What is Lyme disease?
Lyme disease is a tick-borne illness caused by four main species of bacteria. The disease is transmitted by the bite of an infected deer tick. Each year, approximately 30,000 cases of Lyme disease are reported to the CDC. However, research suggests that around 300,000 people are diagnosed with Lyme disease each year.
The best way to prevent getting infected with Lyme disease is to wooded, bushy areas with long grass. Other ways to prevent Lyme disease include:
- Cover exposed skin when spending time in wooded or grassy areas
- Use an insect repellent with a DEET concentration of 20 percent or higher
- Check for ticks after spending time outdoors
- Remove ticks as soon as possible with a pair of tweezers and apply antiseptic to the bite area
Signs of Lyme disease vary case by case and usually appear in stages. Within a month after being affected, a rash will appear at the spot of the tick bite. The rash, known as erythema migrans, usually forms in a bulls-eye pattern; a clear center with a ring of redness surrounding it. This is typically not a painful or itchy rash. Often, flu-like symptoms, such as fever, chills and fatigue accompany the rash.
If Lyme goes untreated, then further symptoms will appear. These can include erythema migrans spreading to other parts of your body; severe joint pain usually localized to knees but can shift to other joints; and neurological problems, such as meningitis, Bell’s palsy, impaired muscle movement, and numbness or weakness in your limbs.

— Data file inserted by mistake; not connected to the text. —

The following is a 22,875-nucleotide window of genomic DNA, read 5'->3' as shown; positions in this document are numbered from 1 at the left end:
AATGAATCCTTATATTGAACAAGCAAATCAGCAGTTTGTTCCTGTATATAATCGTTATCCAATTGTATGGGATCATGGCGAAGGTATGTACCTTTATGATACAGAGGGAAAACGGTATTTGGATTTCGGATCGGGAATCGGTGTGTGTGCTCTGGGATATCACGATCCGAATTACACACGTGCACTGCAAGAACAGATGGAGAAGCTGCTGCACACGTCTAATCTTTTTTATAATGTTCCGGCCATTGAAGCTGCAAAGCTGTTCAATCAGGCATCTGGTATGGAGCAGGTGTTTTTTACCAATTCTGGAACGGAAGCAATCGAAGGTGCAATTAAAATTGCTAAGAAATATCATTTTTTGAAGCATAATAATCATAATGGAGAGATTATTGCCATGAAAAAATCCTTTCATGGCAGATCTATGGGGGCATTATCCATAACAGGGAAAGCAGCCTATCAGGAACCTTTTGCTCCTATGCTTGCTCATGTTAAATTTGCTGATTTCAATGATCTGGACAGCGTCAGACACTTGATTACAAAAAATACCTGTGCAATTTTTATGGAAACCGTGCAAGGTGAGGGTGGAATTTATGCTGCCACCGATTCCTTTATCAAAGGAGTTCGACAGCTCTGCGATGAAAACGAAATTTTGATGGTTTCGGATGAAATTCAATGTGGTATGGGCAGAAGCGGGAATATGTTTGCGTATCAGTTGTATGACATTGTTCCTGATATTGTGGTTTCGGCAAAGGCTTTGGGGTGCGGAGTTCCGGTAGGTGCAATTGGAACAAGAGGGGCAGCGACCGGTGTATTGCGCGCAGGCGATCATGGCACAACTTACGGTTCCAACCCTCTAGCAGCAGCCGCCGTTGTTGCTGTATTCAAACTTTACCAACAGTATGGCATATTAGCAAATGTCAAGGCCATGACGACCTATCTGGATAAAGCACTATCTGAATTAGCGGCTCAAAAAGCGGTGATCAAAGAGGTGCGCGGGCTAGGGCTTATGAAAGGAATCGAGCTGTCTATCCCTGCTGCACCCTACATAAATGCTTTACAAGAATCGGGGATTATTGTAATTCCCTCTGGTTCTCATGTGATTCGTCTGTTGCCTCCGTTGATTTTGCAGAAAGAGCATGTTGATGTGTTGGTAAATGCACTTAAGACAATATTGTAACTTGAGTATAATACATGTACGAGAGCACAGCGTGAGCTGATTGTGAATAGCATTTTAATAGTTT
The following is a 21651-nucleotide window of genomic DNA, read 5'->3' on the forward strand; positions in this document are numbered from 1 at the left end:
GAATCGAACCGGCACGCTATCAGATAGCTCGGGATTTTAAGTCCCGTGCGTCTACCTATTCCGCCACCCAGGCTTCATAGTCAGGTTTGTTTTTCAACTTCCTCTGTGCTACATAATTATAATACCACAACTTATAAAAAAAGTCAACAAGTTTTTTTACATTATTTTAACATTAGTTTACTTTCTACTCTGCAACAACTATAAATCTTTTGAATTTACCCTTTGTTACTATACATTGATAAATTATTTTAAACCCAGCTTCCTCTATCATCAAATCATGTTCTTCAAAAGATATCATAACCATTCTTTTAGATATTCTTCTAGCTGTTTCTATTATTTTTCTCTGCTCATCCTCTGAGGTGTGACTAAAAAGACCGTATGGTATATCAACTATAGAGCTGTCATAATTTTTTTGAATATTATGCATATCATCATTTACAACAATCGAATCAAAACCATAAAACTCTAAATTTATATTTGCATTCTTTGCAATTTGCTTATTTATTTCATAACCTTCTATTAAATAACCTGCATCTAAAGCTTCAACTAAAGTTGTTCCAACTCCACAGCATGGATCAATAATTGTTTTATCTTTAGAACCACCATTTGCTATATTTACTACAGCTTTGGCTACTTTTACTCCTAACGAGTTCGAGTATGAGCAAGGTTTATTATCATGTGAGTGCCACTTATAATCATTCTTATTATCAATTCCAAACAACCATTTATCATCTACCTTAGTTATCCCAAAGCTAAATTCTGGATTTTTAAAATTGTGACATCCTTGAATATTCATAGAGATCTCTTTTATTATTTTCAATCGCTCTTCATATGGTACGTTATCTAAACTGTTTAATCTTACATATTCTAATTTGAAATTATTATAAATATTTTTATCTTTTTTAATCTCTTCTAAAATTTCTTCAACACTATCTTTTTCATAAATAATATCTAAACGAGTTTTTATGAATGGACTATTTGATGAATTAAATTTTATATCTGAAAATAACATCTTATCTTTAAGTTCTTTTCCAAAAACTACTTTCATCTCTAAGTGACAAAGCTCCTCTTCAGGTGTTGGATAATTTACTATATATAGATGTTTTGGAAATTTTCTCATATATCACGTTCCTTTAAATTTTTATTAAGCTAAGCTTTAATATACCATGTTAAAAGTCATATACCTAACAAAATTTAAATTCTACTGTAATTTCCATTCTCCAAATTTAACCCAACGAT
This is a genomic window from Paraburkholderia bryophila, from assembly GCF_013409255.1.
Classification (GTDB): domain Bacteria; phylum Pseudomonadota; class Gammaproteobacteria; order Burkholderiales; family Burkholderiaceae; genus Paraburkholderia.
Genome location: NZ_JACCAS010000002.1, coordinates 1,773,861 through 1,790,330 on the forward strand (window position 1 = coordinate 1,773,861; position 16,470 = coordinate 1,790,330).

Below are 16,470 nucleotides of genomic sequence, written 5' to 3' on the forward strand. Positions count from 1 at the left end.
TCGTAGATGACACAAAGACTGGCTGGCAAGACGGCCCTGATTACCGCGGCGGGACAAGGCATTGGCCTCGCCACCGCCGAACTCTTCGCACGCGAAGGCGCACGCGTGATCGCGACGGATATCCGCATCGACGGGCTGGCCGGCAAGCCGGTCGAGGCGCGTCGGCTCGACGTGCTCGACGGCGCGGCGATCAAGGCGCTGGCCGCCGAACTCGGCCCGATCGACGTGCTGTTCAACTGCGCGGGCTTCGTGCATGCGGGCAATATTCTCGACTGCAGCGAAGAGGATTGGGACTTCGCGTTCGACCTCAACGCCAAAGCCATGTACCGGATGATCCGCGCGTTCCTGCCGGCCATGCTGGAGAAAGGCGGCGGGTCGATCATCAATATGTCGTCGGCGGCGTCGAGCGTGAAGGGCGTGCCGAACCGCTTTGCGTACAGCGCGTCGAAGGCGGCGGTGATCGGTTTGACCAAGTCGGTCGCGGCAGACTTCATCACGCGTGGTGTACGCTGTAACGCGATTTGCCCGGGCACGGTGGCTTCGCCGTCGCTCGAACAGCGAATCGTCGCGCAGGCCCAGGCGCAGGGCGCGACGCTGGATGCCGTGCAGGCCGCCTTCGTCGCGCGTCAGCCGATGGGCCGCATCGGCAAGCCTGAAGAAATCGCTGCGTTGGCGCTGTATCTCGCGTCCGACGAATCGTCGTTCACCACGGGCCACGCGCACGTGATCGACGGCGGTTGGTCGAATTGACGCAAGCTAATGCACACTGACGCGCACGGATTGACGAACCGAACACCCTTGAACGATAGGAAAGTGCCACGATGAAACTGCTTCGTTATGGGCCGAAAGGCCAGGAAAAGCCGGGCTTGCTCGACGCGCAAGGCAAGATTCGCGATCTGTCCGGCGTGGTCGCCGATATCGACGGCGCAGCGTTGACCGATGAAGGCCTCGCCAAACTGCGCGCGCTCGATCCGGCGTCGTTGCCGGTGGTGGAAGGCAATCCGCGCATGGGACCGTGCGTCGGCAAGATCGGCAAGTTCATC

Less common symptoms that develop after several weeks include heart problems, such as an irregular heartbeat, that typically lasts a few days or weeks; eye inflammation; liver inflammation; and severe fatigue.
Antibiotics are used to treat Lyme disease. Oral antibiotics are the standard solution for early-stage Lyme disease. If the disease involves your nervous system, a doctor will often recommend intravenous antibiotics for 14-28 days. The sooner treatment begins, the faster and more complete the recovery will be. After treatment, some people still experience some Lyme symptoms, like muscle weakness and fatigue. Known as post-treatment Lyme disease syndrome, the cause of this is unknown and is not helped with further use of antibiotics.